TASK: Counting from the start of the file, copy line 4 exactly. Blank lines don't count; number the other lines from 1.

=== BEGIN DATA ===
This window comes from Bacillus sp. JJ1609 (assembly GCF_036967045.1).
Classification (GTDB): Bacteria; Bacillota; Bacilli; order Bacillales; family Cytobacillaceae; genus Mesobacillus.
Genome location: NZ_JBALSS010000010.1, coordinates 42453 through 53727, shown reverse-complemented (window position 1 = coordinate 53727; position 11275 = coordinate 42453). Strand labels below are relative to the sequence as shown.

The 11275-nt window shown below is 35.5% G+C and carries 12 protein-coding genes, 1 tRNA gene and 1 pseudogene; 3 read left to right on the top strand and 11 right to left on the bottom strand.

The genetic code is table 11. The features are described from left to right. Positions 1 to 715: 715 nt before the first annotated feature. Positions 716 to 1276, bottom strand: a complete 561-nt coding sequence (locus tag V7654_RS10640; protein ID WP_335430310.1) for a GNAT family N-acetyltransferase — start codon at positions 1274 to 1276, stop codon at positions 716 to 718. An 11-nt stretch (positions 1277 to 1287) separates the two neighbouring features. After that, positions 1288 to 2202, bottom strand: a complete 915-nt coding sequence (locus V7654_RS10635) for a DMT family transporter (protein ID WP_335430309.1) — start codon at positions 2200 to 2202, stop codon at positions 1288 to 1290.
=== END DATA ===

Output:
The 11275-nt window shown below is 35.5% G+C and carries 12 protein-coding genes, 1 tRNA gene and 1 pseudogene; 3 read left to right on the top strand and 11 right to left on the bottom strand.